irrelevant and cannot be construed as enlarging the scope of
    jurisdiction under Order VII Rule 10. The order attained finality
    as no appeal was preferred against the same. Significantly under
    Order VII Rule 10A fresh summons had to issue upon
    presentation of the plaint before the court of competent
    jurisdiction. Shri Swarup in this context referred to Order IV Rule
    1 with regard to the institution of the suit by presentation of a
    plaint and issuance of summons under Order V Rule 1 to
    contend that under Rule 10A when summons are issued by the
    new court where the plaint is presented the proceedings go back
    to the inception of the suit by institution.
  5. In support of his submission that the suit has necessarily to
    proceed de novo on return of the plaint, he relied upon Ramdutt
    Ramkissen Dass vs. E.D. Sassoon & Co., AIR 1929 PC 103;
    Amar Chand Inani vs. The Union of India, (1973) 1 SCC 115;
    Harshad Chimanlal Modi (II) vs. DLF Universal Ltd., (2006) 1
    SCC 364 and Hasham Abbas Sayyad vs. Usman Abbas
    Sayyad, (2007) 2 SCC 355, to submit that the institution of the
    4
    suit at Gurgaon being coram non judice the suit had necessarily
    to commence de novo at Delhi.
  6. Shri P.S. Patwalia, learned senior counsel appearing for the
    respondent, submitted that the special leave petition suffers from
    suppression of material facts. Had the materials placed in the
    counter affidavit been brought to the attention of the court
    perhaps the special leave petition may not have been entertained.
    The appellant in his first objection did not raise the ground under
    the exclusion clause 16B of the agreement but limited it to the
    grounds that no business was carried on at Gurgaon and that
    defendant no.2 did not reside there also. The first order of
    rejection dated 12.03.2015 has not been annexed to the appeal.
    Thereafter jurisdiction was framed as a preliminary issue which
    was again decided in favour of the respondent on 06.09.2016.
    The revision by the appellant having been allowed by the High
    Court on 05.09.2017, it did not take any steps for having the
    plaint retuned to the respondent. It was left for the respondent to
    file a fresh application under Order VII Rule 10 praying for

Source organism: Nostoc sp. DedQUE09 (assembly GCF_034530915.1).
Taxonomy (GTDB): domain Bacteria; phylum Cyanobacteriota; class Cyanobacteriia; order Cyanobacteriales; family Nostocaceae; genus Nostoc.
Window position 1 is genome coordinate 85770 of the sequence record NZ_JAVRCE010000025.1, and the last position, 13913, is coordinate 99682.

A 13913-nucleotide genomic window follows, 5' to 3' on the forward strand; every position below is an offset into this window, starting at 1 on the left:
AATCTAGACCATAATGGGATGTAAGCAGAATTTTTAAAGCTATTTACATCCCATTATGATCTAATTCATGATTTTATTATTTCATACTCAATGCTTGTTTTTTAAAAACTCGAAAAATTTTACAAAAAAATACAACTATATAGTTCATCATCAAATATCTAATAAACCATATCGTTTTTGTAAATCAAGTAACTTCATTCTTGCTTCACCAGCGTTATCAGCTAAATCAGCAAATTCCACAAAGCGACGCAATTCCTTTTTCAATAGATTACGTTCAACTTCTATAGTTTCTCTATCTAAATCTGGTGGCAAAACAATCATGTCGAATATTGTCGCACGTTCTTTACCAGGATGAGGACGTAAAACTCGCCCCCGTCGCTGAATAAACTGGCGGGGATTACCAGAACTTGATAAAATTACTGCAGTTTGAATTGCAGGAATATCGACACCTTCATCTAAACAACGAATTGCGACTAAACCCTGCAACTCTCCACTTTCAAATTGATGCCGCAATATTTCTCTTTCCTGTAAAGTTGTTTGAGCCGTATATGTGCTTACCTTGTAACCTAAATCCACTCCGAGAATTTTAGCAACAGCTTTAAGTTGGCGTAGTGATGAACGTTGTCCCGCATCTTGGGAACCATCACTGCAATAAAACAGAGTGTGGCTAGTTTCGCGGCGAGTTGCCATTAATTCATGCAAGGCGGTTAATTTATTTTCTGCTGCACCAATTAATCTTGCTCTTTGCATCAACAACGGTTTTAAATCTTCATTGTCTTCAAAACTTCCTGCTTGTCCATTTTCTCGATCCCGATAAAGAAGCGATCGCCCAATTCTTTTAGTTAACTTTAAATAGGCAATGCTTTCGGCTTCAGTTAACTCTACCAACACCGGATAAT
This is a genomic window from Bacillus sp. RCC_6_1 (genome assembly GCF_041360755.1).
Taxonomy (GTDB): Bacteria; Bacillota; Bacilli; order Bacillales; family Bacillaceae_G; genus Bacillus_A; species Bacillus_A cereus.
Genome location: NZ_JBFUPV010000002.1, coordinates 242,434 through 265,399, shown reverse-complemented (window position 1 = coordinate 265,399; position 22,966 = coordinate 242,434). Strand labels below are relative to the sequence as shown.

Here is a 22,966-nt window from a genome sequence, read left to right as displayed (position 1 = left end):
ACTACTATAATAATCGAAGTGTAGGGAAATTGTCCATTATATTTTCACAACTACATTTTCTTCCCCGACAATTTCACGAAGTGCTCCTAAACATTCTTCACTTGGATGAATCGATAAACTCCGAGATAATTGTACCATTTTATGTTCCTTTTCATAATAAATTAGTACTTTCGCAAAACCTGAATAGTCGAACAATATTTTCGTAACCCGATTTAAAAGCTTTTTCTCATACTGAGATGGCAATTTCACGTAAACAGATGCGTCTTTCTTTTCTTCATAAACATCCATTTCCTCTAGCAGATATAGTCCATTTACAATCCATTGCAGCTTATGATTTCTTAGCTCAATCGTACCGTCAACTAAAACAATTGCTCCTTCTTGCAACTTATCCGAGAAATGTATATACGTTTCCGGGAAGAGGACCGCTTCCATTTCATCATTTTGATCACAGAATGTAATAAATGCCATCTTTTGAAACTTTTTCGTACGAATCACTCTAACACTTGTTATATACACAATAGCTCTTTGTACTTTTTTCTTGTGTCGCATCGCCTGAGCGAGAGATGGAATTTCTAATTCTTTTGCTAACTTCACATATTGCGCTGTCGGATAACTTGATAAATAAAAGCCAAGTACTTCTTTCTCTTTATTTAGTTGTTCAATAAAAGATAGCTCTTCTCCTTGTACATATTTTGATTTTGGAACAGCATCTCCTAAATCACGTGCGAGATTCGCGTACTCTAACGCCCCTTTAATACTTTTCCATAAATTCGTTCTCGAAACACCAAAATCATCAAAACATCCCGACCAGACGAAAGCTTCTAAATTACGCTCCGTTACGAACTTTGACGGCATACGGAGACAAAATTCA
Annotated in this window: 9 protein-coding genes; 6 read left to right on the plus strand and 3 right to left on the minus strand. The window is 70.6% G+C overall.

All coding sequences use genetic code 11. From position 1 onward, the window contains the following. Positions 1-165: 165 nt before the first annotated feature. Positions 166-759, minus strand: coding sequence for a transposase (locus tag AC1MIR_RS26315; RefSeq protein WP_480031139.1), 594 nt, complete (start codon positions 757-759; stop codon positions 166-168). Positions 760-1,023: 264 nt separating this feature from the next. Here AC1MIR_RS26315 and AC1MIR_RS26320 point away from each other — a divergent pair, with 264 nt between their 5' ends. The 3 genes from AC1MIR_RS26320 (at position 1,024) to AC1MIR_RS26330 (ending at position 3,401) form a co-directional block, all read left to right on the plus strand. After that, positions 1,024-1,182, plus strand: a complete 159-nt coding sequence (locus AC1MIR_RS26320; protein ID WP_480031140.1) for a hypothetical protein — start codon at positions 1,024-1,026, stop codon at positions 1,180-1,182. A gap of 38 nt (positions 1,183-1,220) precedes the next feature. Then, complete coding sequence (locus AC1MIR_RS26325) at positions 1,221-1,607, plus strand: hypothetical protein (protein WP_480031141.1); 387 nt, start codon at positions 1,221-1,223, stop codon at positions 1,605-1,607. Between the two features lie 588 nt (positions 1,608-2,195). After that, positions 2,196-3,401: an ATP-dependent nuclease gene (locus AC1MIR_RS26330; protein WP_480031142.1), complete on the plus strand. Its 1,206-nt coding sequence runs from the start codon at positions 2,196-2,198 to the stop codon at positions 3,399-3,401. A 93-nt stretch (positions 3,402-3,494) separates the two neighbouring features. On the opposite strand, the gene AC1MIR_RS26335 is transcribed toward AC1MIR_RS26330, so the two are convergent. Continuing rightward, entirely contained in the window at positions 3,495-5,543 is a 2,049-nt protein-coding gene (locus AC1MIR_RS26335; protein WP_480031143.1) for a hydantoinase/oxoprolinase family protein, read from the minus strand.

transfer of the entire judicial file from Gurgaon to Delhi
    considering the advanced stage of the suit which was allowed by
    5
    the Civil Judge and affirmed in the impugned order by the High
    Court.
  7. Shri Patwalia next submitted that the High Court on
    05.09.2017 had consciously directed for return of the file.
    Nothing precluded the High Court from directing the return of the
    plaint. The Trial Court has justifiably reasoned that the order of
    the High Court for return of the file was based on the premise of
    the advanced stage of the suit for continuation of the same at
    Delhi, as otherwise it would be a travesty of justice if the suit was
    to proceed de novo at Delhi. The High Court correctly affirmed
    the same by the impugned order. The present was not a case
    where the Gurgaon court lacked complete jurisdiction. The
    respondent has been non suited at Gurgaon only in view of the
    exclusionary clause at 16B of the franchise agreement. It shall be
    a question on the facts of each case, if the trial should proceed
    afresh or continue from the earlier stage and the matter could
    not be put in a straight jacket. The present being a case of
    overlapping jurisdictions it would be a travesty of justice and will
    cause great injustice and prejudice to the respondent if the suit
    is directed to proceed de novo at Delhi. Shri Patwalia relied upon
    6
    R.K. Roja vs. U.S. Rayudu, (2016) 14 SCC 275 and Oriental
    Insurance Company Ltd. vs. Tejparas Associates and
    Exports Pvt. Ltd., (2019) 9 SCC 435, to submit that the latter
    also follows Joginder Tuli (supra).
  8. We have considered the submission on behalf of the parties
    and considered the materials on record. The franchise agreement
    was executed between the parties at New Delhi on 24.03.2004 for